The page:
“It is imperative that we focus on finding efficiencies and realize savings opportunities.
The budget process is now underway. The expectation as the Nov. 29 date approached for tabling of the preliminary operating and capital budgets (2014-2016) was that another property tax increase was on the way. Given the mismanagement of some very significant files of late, including those dealing with the fire paramedic station and police headquarters construction projects, I will not support a property tax increase.
Early this year, I presented numerous motions on budget items, including one suggesting that rather than arbitrarily cutting payments to various arts and non-profit groups, a standardized criteria be established for making these grants. The decision last year to increase councillors’ ward allowances by $40,000, a 50 per cent rise, was outrageous, and I presented a motion through finance committee to have that increase rescinded in this year’s budget.
There has been no action on many items from last year’s budget; the Sherbrook pool is one. The engineers’ report, submitted to city officials in June, stated that some $2.7 million in immediate repairs to the closed structure is needed, along with major expenditures over the next couple of decades. To date nothing has come before council. When will we have a chance to give renovation work on this much-needed facility a go-ahead? When will it be repaired? These are questions I continue to ask.
Many people from all areas of the city have written me about the pool. It has historical attributes, it provides therapy for people with arthritis and other inflammatory health issues and it provides an opportunity for inner-city children to stay active after school. The cost of these things will never go down. So why is the project stalled?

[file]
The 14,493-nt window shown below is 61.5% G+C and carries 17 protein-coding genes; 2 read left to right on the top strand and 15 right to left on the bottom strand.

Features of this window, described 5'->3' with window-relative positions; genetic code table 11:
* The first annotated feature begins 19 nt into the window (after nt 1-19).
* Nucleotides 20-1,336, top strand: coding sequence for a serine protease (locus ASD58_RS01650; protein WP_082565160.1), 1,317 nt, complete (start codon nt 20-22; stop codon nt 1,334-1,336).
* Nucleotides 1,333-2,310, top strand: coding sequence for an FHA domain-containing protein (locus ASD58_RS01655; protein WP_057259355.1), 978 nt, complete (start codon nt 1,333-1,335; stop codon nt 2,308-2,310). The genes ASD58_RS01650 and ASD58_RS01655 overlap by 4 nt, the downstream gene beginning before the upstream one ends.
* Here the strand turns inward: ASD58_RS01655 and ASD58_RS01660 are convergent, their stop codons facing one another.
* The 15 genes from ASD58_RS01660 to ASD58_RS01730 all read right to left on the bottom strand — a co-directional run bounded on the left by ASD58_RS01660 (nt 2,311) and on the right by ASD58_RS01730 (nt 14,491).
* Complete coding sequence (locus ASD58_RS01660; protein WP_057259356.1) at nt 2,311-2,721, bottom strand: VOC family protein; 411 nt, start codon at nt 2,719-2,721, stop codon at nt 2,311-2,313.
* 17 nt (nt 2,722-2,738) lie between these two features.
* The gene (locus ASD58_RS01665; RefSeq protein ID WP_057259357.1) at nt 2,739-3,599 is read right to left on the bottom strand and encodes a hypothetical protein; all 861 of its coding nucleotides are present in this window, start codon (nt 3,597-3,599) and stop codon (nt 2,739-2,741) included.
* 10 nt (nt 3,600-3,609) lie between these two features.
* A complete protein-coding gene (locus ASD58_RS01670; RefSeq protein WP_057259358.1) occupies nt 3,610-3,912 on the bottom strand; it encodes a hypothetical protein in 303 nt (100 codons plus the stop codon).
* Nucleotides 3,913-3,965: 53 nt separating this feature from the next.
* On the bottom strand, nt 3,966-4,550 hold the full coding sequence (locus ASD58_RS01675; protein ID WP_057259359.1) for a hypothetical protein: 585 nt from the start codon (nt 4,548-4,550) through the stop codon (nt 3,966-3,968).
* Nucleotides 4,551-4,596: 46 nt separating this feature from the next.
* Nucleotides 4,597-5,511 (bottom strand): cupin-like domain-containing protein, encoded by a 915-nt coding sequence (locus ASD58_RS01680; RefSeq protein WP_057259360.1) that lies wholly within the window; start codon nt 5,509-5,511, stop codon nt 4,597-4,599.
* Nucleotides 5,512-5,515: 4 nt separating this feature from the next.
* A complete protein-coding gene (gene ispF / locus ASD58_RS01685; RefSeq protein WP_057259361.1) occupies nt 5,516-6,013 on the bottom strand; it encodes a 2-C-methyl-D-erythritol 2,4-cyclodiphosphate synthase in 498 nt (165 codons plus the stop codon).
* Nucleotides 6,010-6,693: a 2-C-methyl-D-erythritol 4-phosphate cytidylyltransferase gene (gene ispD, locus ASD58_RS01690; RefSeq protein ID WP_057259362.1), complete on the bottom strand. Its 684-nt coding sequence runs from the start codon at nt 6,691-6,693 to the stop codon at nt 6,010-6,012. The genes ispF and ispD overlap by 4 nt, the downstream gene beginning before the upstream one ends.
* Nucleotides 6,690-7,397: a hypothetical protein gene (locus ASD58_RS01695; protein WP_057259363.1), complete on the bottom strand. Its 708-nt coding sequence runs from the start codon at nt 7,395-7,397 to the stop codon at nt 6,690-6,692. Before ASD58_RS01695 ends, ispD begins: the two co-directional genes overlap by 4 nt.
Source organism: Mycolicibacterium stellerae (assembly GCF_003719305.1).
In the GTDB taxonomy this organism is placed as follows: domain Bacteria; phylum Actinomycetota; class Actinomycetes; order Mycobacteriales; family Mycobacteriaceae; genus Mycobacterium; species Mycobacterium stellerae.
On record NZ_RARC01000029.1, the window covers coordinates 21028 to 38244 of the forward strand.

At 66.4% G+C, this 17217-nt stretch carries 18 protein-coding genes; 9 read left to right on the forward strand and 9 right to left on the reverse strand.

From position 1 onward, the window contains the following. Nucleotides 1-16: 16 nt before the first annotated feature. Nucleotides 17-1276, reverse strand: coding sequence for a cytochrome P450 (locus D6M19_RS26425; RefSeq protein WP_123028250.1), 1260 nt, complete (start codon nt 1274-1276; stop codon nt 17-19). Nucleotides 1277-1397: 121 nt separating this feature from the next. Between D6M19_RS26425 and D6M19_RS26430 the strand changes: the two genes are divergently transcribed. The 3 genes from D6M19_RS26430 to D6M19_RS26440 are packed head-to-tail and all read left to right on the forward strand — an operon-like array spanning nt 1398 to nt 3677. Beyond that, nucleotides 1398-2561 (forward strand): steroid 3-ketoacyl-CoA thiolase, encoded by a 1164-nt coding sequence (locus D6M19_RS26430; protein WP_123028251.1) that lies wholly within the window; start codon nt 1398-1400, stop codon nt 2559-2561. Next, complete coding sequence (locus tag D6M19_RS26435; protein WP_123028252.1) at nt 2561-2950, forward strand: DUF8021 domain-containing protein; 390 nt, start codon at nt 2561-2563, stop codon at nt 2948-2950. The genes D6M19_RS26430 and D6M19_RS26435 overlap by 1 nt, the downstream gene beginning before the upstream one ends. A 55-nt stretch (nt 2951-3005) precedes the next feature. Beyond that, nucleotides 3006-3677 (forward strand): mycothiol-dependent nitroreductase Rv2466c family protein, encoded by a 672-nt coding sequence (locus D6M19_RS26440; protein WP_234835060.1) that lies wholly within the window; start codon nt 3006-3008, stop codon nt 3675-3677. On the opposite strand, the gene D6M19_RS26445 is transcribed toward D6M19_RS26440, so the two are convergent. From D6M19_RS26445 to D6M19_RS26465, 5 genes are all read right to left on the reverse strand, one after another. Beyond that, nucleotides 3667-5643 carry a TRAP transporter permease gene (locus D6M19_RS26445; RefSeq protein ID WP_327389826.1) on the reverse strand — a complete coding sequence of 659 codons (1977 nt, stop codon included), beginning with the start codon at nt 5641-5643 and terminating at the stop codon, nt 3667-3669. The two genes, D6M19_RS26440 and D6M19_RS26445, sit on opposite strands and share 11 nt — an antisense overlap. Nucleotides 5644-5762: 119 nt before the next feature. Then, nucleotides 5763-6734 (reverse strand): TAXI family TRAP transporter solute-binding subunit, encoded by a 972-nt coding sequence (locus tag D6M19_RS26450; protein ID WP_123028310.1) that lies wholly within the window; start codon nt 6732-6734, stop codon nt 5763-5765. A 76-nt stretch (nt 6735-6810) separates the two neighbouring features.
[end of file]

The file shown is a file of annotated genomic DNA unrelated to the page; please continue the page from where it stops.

Another item that remains outstanding is some form of resolution to the question of the downtown civic parkade. Every time a public hearing is held at city hall, I hear from people about how difficult parking is. You may recall the parkade was closed rather suddenly over a year ago on the recommendation of engineering consultants, who delivered findings of structural deficiencies in the building. To date, to my knowledge, the problems have still not been resolved.
I believe it is imperative that we focus on finding efficiencies and realizing the many opportunities for savings in city operations, while we strive to improve the service provided citizens. It’s imperative that we obtain value for the money we spend.
Citizens have a right to know how their hard-earned money is being spent. Working collaboratively, some of us tried – unsuccessfully – to have council adopt a motion to have the police headquarters construction project audited. Such action was voted down at council’s Nov. 20 meeting. However, it is important that citizens understand that there was a spending overrun here of nearly $80 million, or 54 per cent of the original price and counting, and we are entitled to know in detail how that occurred.
Some councillors argued there is a cost involved in having another project audited. We have seen, however, that significant errors and negligence were brought to light in the fire paramedic station review – errors and negligence such as contract splitting, mismanagement and departures from city policies. Finding $200,000 to learn why the police headquarters required an extra $80 million is essential. I will continue to ask my questions in the hope of learning what went wrong and prevent it from happening in the future.
I encourage you to write, call or attend a meeting relative to the budget and offer your views on these and other issues that are important to you.
Paula Havixbeck is Winnipeg city councillor representing Charleswood-Tuxedo.